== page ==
How C. B. Bryant left his mark on Henry County

C. B. Bryant


“Charles B. Bryant was one of the most brilliant men and unique characters that ever lived in Henry County.”  That was according to Virginia and Lewis Pedigo in their book, History of Patrick and Henry Counties Virginia published in 1933.  C. B. Bryant was born in 1842 and married Malinda, the daughter of George Waller, in 1865.  Waller was one of the first settlers in Henry County.  He lived by the river in what is now Fieldale.  Malinda and C. B. did not have children.  Around 1900 they built the house that is now the home of Piedmont Arts on Starling Avenue.

Although Bryant did not go to college, he studied civil engineering and later after studying law, was admitted to the bar.  When the Civil War broke out he was one of the first to go to the front. He enlisted in the Virginia Militia and was made a colonel.  During the war, he left the Militia as he was elected Clerk of the Henry County Circuit Courts. Later he was made Commissioner of Accounts.  These were the days before typewriters, so all the records had to be handwritten.  Bryant was an expert penman.  There are still records in the Clerk’s office that show his beautiful handwriting.  After leaving that position, he filled a position as clerk in the Interior Department at Washington D C.

In 1881 he was elected Mayor of Martinsville.  He was known for having an unusually alert mind and wit.  According to Judith Parks America Hill in her book, A History of Henry County, Virginia,  written in 1925, Col Bryant “was a very efficient officer, and the town never had a more enthusiastic booster and promoter of expansion.”  He had little means himself, but he had the ability to “make plans so plain and plausible to others, that he easily elicited capital in many enterprises that meant for the town’s prosperity.”

“He was the engineer and diplomatic negotiator of the town’s water-rights and system.  He was very instrumental in the establishment of the two railroad lines that transversed Henry County.”  Hill writes, “He was a man of erect carriage, mentally alert, cordial in greeting, conservative in advising, calm in temperament, and a pleasant companion.  He was a true patriot, a faithful friend, a good neighbor, and bore an air that was impressive and a wit that rarely failed him.”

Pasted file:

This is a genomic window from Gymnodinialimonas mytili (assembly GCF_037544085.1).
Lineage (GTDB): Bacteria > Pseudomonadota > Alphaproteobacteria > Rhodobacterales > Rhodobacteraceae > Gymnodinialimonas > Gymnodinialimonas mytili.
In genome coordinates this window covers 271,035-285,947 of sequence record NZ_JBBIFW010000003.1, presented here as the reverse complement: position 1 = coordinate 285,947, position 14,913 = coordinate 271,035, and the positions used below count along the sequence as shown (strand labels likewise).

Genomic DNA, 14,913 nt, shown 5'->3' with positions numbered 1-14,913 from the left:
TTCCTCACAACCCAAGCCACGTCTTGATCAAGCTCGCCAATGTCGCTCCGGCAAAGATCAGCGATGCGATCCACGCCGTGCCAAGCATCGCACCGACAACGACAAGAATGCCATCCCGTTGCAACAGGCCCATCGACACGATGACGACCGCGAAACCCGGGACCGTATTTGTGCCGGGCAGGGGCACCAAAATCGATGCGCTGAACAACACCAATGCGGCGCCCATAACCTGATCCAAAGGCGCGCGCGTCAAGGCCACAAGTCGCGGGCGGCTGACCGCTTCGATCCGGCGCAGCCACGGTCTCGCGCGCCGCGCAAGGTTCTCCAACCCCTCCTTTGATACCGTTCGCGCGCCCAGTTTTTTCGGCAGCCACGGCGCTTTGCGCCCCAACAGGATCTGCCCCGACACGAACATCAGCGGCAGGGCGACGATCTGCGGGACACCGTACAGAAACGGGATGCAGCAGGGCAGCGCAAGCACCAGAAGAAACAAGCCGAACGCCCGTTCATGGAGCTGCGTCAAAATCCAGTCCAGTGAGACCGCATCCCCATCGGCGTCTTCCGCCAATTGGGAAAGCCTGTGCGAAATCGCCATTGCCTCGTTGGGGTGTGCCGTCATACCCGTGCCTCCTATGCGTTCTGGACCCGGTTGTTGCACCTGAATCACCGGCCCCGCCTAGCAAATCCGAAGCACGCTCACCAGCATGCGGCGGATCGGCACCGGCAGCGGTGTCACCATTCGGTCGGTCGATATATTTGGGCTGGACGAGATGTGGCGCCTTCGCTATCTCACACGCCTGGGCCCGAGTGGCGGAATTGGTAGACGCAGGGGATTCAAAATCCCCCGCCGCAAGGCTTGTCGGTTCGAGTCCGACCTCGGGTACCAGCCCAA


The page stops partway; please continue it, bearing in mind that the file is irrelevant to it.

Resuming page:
Col. Bryant was a skilled civil engineer to which he gave most of his time during the last years of his life according to his obituary.  His surveying instrument and tripod are on display in the Heritage Center & Museum.

In Virginia Windle’s book, The Way It Was In Henry County and Martinsville, Virginia, written in 1996, there is a chapter titled  “Officials’ Human Side Reflected in Stories”.  Windle related an amusing story about Col. Bryant.  When he was en route to court, “seems he was under the influence that morning and fell off one of the stepping stones and into a big mud puddle.  He made it to the courtroom and presided over the court session wearing his white suit with red mud.”

Few people know about Col. Bryant and his contributions to our community.  Perhaps by being aware of his accomplishments, we can add his name to our list of important people who shaped our community.


When the village of Martinsville was incorporated in 1791, a charter was written.  Apparently, the citizens had not taken the time to read the section on electing a mayor.  For year after year, the mayor was elected by direct vote of the people.  When there was a close election, the attorneys decided to read the charter.  It was then discovered that there had not been a lawful election of the mayor for several years.  The charter stated that the voters should elect a council to be composed of nine members and that the council should elect one of their own members as mayor.  Martinsville has been doing so ever since.

Virginia R. King

Board Member

Martinsville-Henry County Historical Society

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